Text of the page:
All the more so in Sheffield’s Crucible Theatre. This venue, in its 40th year of hosting the competition, is elemental to its success. Place is crucial to storytelling, and even the word “Crucible” – whether “a ceramic or metal container in which metals or other substances may be melted or subjected to very high temperatures,” “a situation of severe trial”, or Arthur Miller’s searing play – conjures images of destruction, injustice and nakedness. And the actual Crucible is perhaps the most atmospheric arena in sport - intimate, quiet, and home to a legendarily knowledgeable audience, able to calculate when a player has secured a frame simply by listening to commentary through an earpiece and applauding as soon as the information is communicated to them.

To temper the stress, snooker is also something incredibly comforting. This is partly rooted in its scheduling. Working day and late-night sport is illicit and conspiratorial, while its presence in revision season has entire cohorts committing to “just one more quick frame”, and “just one more quick spliff”. But most powerfully of all, world championship snooker triggers memory and nostalgia, a rare example of something that hasn’t changed, as captivating now as it was in childhood.

This wistfulness is complemented by sensory pleasure of the lushest order. The colours of both baize and balls are the brightest, most engaging iterations imaginable, while the click of cue on ball, the clunk of ball on ball and the clack of ball on pocket is deep and musical; omnipresent and predictable, they combine for a soundtrack that one might play to a baby in the womb, instead of whale music or Megadeth.

Repeating rhythms are also set by the commentators, former players of many years standing. As is natural with extended coverage of repetitive-action games, there are numerous phrases that recur:

“We all love these tactical frames, but the players are so good nowadays that one mistake and your opponent’s in, so here he is, looking to win the frame at one visit ... and it’s there, right in the heart of the pocket for frame and match! But where’s the cue ball going! it really is amazing what can happen in the game of snooker, especially when we’re down to this one-table situation.”

But as omniscient narrators, the same men also provide actual insight, alerting us to options and eventualities of which we would otherwise be ignorant. Snooker is a simple game but geometry and physics are complicated, so an expert eye is required to explain them intelligibly; it is done with a winning combination of levity and sincerity.

The only essential way in which snooker is different is the standard of play. The first round of this year’s draw featured eight past winners, only two of whom have made it to the last four, and there were three second-round games that were plausible finals.

And just as literary fiction is as much about character as plot, so too is snooker. Nothing makes you feel you know someone like studying them over years at moments of elation and desolation, pressure and release, punctuated by TV confessions of guilty pleasures, such as foot massages, and bucket list contents, such as naked bungee jumping.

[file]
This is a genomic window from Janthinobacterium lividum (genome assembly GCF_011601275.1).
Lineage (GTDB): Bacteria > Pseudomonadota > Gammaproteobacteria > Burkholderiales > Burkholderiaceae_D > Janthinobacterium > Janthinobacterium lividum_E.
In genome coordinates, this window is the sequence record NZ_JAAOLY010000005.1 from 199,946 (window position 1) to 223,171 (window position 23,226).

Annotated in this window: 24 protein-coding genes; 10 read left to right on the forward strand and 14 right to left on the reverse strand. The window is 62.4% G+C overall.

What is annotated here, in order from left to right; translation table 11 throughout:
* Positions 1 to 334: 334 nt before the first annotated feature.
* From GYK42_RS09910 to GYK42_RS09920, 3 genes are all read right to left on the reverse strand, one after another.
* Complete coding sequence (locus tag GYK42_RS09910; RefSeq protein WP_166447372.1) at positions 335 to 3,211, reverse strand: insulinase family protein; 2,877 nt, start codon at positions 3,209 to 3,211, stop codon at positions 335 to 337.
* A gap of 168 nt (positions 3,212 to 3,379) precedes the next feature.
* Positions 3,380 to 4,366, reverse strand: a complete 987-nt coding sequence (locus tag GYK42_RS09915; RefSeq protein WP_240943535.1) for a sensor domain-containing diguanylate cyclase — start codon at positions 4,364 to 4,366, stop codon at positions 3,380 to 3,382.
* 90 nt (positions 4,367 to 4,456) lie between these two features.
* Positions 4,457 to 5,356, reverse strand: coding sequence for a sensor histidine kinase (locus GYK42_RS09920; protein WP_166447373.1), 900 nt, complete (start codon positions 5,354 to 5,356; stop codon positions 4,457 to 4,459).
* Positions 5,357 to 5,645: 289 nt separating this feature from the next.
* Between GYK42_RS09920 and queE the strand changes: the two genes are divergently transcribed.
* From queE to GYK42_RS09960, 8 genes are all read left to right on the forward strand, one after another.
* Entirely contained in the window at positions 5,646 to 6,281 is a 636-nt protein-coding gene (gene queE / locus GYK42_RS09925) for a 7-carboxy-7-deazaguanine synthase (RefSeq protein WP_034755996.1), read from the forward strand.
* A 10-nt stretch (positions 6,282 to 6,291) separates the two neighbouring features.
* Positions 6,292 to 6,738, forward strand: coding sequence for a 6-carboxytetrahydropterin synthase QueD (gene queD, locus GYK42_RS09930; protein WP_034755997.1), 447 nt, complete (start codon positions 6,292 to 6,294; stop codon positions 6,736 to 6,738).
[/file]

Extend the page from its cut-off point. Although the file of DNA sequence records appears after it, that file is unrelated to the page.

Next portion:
It is probably true that there are not as many “characters” in the game as once there were, but there are just as many characters, all of whom are part of that tradition. And because players play throughout their adult life, able to establish their personalities, in unforgiving close-up, over a number of years, they need not be bombastic to tell compelling stories, growing and undergoing change in the same way as Dorothea Brooke or Paulie Gualtieri.

Of no one is this more evident that Ding Junhui, runner-up last year and current semi-finalist this; though he is only 30, we have been watching him almost half his life. In 2007, he reached the final of the Masters tournament, in which he faced Ronnie O’Sullivan, the most naturally talented player ever to pick up a cue – TMNTPETPUAC for short. The crowd were, to be charitable, being boisterous, and to be honest, being pricks, and at the same time, O’Sullivan was playing monumentally well. So at the mid-session interval, Ding left the arena in tears and O’Sullivan took his arm in consolation; then when Ding beat O’Sullivan in this year’s quarter-final, he rested his head on O’Sullivan’s shoulder and exchanged words of encouragement for words of respect. It was beautiful, it was particular, and it was snooker.

Currently, Ding trails Mark Selby, the “Jester from Leicester” – a lucky escape, considering other rhyming nouns - in their best of 33 encounter. Given a champion poised to move from defending to dominant, the likelihood is that Ding will remain the best player never to win the game’s biggest prize for another year.

Meanwhile, the other semi-final pits Barry Hawkins, a finalist in 2013, against John Higgins, an undisputed great and three-time champion. Higgins looks likely to progress, and though whoever wins through will be an outsider, both are eminently capable of taking the title. Which is to say that, this weekend, Planet Earth has no entertainment more thrilling, challenging and enriching than events at the Crucible Theatre, Sheffield.